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Why men are wearing make-up to get ahead at work

The men in your office might have compacts in their man bags.

Trying to make CEO. Photograph: Getty Images

As might be expected, Asia – and China in particular, are now fundamental to the growth of the beauty and personal care multinationals such as L’Oreal and Estee Lauder. There is much discussion around the beauty rituals of South Korean women and the use of whitening creams by women in India and China. Beauty trends that originated in Asia, such as Beauty Balm or “BB” creams, are now the latest in skincare in the UK.

However, less is known about a major beauty trend in Asia that is now taking off in Europe and the US – the use of make-up by men. The aim appears to be, to quote an online male make-up retailer: “… to appear fresh, perfect and simply outstanding whilst maintaining a facial finish which doesn't jeopardise your alpha male status.”

The use of make-up by males in Asia is relatively high, driven by cultural and religious phenomena. In India, for instance, kohl is a common eye make-up applied by men on special occasions. But across grooming products not so commonly associated with men, skincare and make-up, men’s share is much higher than you’d think. Across these two sectors, men account for 51 per cent of the country’s personal grooming market in India; in China it’s 41 per cent.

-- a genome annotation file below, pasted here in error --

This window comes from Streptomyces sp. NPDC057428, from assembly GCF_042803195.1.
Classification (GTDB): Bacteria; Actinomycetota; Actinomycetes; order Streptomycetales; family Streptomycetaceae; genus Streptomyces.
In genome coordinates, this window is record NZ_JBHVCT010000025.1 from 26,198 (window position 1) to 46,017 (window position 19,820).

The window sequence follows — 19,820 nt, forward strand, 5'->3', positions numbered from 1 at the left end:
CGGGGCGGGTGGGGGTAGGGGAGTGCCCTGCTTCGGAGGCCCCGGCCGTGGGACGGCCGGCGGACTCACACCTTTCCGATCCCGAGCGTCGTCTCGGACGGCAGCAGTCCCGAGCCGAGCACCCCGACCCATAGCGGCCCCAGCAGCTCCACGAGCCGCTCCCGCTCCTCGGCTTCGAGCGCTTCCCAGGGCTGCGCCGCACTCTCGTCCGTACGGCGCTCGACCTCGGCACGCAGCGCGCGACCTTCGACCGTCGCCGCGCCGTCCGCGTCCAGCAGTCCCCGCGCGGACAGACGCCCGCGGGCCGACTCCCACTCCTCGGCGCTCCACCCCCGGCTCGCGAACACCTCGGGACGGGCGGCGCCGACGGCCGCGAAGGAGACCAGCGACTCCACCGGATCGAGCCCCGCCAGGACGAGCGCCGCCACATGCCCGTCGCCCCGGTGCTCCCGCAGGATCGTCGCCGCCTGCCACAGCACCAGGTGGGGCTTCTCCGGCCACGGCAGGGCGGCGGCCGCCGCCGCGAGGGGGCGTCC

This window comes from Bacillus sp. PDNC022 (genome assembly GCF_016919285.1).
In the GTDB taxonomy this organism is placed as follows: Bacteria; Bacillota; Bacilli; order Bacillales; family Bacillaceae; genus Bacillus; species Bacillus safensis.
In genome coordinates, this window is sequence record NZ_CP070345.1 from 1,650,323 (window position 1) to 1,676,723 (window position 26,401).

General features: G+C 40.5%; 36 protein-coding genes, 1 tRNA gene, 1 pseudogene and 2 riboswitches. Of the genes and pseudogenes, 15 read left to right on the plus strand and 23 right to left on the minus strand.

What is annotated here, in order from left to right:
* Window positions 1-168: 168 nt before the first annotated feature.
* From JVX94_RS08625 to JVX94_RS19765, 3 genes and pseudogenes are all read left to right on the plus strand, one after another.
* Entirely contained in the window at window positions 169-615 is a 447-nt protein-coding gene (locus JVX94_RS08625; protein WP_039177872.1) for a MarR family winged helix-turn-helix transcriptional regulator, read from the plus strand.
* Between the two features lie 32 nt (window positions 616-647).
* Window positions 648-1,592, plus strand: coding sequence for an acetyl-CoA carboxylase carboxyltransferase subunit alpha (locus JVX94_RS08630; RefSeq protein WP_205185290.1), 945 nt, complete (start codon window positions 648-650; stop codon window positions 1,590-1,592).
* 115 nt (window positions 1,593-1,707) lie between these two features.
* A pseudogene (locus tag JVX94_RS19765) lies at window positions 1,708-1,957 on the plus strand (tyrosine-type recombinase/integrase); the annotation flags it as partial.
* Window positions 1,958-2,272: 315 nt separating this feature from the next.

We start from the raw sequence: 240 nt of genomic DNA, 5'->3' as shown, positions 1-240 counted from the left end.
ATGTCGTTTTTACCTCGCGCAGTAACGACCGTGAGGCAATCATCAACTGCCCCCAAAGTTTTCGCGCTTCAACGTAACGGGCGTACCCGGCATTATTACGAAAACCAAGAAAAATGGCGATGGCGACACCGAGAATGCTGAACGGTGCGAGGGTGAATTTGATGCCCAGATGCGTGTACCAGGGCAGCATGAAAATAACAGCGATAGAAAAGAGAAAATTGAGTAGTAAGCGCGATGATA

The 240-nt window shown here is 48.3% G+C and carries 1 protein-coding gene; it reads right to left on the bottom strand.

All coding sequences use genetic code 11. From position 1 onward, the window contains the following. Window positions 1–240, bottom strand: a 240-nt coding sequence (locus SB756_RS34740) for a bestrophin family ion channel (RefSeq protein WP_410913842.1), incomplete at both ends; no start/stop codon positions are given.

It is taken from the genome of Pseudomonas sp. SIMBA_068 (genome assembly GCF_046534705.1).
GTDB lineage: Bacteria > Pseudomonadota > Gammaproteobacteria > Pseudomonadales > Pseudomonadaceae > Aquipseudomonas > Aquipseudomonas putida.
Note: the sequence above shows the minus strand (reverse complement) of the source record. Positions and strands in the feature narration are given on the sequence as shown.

Men in the UK and the US still have some way to go, although the fact that men use 22 per cent of make-up and skincare combined in Britain and 23 per cent of these products in America means consumption might still be above expectations.

So what’s driving this? It’s not just about trying to be more attractive, although that will certainly drive part of this. Men are increasingly concerned about how their looks can affect their career prospects. In South Korea for example, the use of make-up by men is seen as a way to improve looks and enhance your career, with companies like Korean Air even holding cosmetics training sessions for male employees ).

Up to now, the British and American male grooming markets have been largely fixed on hand creams and the odd facial cream; few British or American men currently take inspiration from Johnny Depp’s kohl-rimmed eyes in Pirates of the Caribbean. Yet the level of sophistication of male make-up products could be improved on from the current offerings of acne concealers and stage make-up a la Tony Blair, and the launch of nail polishes for men such as Alphanail shows that this is starting to change. The offerings for men from leading beauty companies such as Clarins and L’Oreal already extend to moisturisers, scrubs and the odd flash bronzer, so watch this space: the men in your office might soon have a compact in their man bag.

Emily Neill is the CEO of Canadean – (consumer market research experts)